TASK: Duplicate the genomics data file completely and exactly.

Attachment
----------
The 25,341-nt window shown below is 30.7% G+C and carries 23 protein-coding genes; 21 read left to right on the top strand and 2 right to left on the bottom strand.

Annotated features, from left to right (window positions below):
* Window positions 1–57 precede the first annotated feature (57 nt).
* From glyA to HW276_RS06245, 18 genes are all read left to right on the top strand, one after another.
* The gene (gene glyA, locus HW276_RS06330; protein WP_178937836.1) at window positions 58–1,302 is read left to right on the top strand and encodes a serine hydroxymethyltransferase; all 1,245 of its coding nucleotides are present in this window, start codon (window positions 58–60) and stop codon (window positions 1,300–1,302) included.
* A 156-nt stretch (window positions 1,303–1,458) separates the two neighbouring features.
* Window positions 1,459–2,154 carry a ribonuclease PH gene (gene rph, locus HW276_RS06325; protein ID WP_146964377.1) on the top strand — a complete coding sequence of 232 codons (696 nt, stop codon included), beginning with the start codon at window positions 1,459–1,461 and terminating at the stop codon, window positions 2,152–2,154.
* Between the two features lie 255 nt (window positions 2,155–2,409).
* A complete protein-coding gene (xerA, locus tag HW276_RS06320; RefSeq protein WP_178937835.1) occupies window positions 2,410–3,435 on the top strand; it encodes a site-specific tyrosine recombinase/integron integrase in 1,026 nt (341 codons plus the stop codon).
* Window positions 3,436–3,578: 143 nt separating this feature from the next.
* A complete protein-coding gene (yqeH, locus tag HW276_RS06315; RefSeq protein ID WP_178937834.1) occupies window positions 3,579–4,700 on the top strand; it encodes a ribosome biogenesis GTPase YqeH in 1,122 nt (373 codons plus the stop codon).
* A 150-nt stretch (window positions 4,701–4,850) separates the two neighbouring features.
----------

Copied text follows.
The 25,341-nt window shown below is 30.7% G+C and carries 23 protein-coding genes; 21 read left to right on the top strand and 2 right to left on the bottom strand.

Annotated features, from left to right (window positions below):
* Window positions 1–57 precede the first annotated feature (57 nt).
* From glyA to HW276_RS06245, 18 genes are all read left to right on the top strand, one after another.
* The gene (gene glyA, locus HW276_RS06330; protein WP_178937836.1) at window positions 58–1,302 is read left to right on the top strand and encodes a serine hydroxymethyltransferase; all 1,245 of its coding nucleotides are present in this window, start codon (window positions 58–60) and stop codon (window positions 1,300–1,302) included.
* A 156-nt stretch (window positions 1,303–1,458) separates the two neighbouring features.
* Window positions 1,459–2,154 carry a ribonuclease PH gene (gene rph, locus HW276_RS06325; protein ID WP_146964377.1) on the top strand — a complete coding sequence of 232 codons (696 nt, stop codon included), beginning with the start codon at window positions 1,459–1,461 and terminating at the stop codon, window positions 2,152–2,154.
* Between the two features lie 255 nt (window positions 2,155–2,409).
* A complete protein-coding gene (xerA, locus tag HW276_RS06320; RefSeq protein WP_178937835.1) occupies window positions 2,410–3,435 on the top strand; it encodes a site-specific tyrosine recombinase/integron integrase in 1,026 nt (341 codons plus the stop codon).
* Window positions 3,436–3,578: 143 nt separating this feature from the next.
* A complete protein-coding gene (yqeH, locus tag HW276_RS06315; RefSeq protein ID WP_178937834.1) occupies window positions 3,579–4,700 on the top strand; it encodes a ribosome biogenesis GTPase YqeH in 1,122 nt (373 codons plus the stop codon).
* A 150-nt stretch (window positions 4,701–4,850) separates the two neighbouring features.